Posts by jeff

Origins Booth number 926-928 for Gorilla Games

Posted by on May 3, 2016 in Uncategorized | 0 comments

I look forward to seeing some of you at Origins this year at booth numbers 926 and 928. June 15-19 2016

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Playing Hooky

Posted by on Oct 31, 2015 in Game Design Blog | 1 comment

I’m playing hooky from designing “DraftCraft: SteamPunk” right now.  Instead, I was working on grenades and stun and Coup de Grace for Battlestations.  This is a high compliment to Mario because his character was using all of those rules together in a way that was breaking the system.  I had been dialing up the effectiveness of grenades and the “Grenadier” ability but I reached a tipping point and now I have to back it down. It is funny because “Battlestations” is so much effort usually that it is the “day job” I play hooky from but today, I got a call from Dennis and it fired me up to get under the hood and monkey around with Battlestations rules. “DraftCraft: SteamPunk” will get written. BTW, it is good to be back from Essen.  Whenever I start a blog or a journal or a fitness regimen, a trip like that can disrupt things.  I hope to be back on track and checking in daily here.  Game design is who I am. This is a quiet little space to celebrate and explore that...

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Posted by on Oct 1, 2015 in Game Design Blog | 0 comments

I designed this last year at Essen because I wanted to prove that a card should have as little info on it as possible.  I love drive thru because I was able to print out a few decks cheap and now I’m seriously playtesting. I ditched the luck mechanic and my friend Bryan suggested that you get multiple brushes with death.  So far, I like it. I’m prepping for Essen tomorrow (which is why I dusted off “Daredevil”) so I’m going to leave today’s log as it is. I’ll be back in 2 weeks exhausted and inspired....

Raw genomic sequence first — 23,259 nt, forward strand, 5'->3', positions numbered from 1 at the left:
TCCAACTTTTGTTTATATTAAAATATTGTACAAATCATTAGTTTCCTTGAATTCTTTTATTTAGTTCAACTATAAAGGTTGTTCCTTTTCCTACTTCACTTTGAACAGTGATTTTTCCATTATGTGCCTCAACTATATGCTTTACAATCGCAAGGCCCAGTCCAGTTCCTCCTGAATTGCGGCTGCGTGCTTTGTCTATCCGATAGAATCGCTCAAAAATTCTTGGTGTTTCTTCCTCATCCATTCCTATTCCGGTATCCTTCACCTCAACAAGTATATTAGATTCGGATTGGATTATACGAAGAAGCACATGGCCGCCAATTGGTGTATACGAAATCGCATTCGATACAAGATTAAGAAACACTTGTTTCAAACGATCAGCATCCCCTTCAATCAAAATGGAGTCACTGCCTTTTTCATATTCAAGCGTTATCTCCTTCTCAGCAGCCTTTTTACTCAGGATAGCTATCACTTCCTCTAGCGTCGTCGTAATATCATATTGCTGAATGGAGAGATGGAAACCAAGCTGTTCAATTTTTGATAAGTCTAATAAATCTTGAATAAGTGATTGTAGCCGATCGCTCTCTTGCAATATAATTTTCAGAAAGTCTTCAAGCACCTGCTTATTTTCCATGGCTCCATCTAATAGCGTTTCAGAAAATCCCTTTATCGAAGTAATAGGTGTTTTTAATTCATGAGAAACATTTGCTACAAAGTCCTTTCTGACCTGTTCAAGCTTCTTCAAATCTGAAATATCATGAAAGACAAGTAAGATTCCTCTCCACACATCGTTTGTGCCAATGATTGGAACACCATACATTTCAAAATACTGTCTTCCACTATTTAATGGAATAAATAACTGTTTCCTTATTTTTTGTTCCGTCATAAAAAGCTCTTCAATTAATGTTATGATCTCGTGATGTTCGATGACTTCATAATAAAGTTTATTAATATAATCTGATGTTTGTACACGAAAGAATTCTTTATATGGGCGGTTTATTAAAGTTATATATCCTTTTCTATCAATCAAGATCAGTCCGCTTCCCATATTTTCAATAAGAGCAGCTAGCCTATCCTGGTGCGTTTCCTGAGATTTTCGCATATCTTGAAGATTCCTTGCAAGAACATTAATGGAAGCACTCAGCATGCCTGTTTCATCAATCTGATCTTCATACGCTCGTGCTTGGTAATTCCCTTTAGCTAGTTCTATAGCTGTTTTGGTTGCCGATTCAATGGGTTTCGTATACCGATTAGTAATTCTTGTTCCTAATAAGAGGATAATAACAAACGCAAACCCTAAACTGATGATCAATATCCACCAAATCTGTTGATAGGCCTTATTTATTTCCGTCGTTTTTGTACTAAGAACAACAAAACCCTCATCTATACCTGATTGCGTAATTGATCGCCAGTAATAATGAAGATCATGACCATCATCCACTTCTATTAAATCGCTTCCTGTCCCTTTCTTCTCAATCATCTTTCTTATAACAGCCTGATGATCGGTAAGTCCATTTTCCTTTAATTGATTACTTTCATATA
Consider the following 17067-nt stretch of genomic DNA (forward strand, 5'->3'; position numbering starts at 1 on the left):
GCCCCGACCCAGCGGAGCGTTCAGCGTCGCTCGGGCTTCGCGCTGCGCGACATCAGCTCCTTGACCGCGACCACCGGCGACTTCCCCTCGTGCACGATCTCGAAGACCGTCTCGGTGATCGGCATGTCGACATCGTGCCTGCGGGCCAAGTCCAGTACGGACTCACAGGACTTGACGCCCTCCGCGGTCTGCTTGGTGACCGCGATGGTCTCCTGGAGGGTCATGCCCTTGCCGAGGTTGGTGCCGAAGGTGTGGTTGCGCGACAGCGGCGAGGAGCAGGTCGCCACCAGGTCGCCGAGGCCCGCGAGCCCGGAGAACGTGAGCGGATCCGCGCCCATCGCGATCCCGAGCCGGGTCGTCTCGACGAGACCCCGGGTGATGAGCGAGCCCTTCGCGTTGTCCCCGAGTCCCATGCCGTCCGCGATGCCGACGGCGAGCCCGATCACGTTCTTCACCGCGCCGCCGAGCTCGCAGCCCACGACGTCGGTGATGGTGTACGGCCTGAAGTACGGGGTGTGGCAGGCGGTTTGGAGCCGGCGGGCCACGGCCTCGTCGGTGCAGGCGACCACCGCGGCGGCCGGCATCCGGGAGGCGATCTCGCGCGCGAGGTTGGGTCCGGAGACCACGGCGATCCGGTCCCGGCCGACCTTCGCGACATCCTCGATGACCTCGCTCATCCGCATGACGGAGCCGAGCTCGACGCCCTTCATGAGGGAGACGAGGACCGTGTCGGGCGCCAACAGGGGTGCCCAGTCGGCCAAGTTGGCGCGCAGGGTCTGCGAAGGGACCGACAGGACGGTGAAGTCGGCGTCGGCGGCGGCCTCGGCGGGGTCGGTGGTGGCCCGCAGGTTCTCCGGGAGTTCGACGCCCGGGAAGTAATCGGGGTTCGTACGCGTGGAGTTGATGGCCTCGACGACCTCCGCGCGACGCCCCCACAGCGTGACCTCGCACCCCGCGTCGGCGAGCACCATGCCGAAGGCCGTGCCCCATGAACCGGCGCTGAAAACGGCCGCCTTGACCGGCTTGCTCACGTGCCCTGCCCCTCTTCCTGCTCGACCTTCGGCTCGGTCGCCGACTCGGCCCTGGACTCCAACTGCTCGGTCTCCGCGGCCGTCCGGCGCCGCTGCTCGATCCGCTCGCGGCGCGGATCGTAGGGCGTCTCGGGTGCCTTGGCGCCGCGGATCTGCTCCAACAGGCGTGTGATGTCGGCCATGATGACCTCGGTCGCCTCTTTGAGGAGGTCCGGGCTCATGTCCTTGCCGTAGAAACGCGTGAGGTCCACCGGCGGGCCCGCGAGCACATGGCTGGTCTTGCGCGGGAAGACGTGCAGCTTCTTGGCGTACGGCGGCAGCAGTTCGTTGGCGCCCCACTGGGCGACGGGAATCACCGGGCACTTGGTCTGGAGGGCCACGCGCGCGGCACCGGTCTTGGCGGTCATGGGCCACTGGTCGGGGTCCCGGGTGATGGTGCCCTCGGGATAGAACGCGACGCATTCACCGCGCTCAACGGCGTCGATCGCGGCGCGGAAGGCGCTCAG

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Hull Check Math

Posted by on Sep 30, 2015 in Uncategorized | 3 comments

I’ve always been good with math.  This has been a great problem for me because I ended up not learning math.  I can add numbers in my head and do well on multiple choice tests so I didn’t really need to learn how to do higher math.  I could picture it in my head and know that the answer wasn’t A or B and C just didn’t make sense. Anyhow, I ended up not learning calculus and regret it to this day so when I have to do something that requires math for a game, I go through agony. It turns out game design isn’t multiple choice.  I end up hunting and pecking and finding something that works until I can figure out something better. The original Battlestations hull check chart was just such an animal and it has worked unchanged for 15 years.  I liked it.  I realized, however that I wanted it to ramp up to the interesting zone earlier and that the window at the top end was too short.  I just started playing around with some arithmetic progressions and got the chart below. Your damage is on the left (I love summations) with the hull check required on the right.  Add your ship size to your hull checks.  This makes the new size 3 ship (what had been size 5) roughly equivalent but starts the checks earlier and makes it longer on the top end. So now, you just have to roll higher than the summation number of your damage on a ship size check.  I’ll test it. Damage Size Check 1 2 3 3 6 4 10 5 15 6 21 7 28 8 36 9 45 10 55 11 66 12 78 13 91 14 105 15 120 16 136 17 153 18 171 19 190 20 210 21 231...

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Posted by on Sep 29, 2015 in Game Design Blog | 0 comments

3d Three-player Tic Tac Toe with wooden blocks. I figured out pretty early that you have to go to 5 in a row. I came up with the name “YalplaY” because it is a palindrome and my original idea for this game was to have only black and white halved pieces. I’m struggling in the design stage right now. Tic Tac Toe is the classic example of a solvable game.  Adding another player and another dimension to it just makes it more difficult to solve. I’ve only tested a few times by myself and with my kids but I’m finding kingmaking to be a huge problem.  If player A wins unless stopped and Player B wins unless blocked twice, then what does player c do?  If he blocks A, B wins. If he blocks C, A wins. I like the pieces and the play. I’m just not sure if I have a game here yet. It was fun to build the prototype. Now, I must play.  ...

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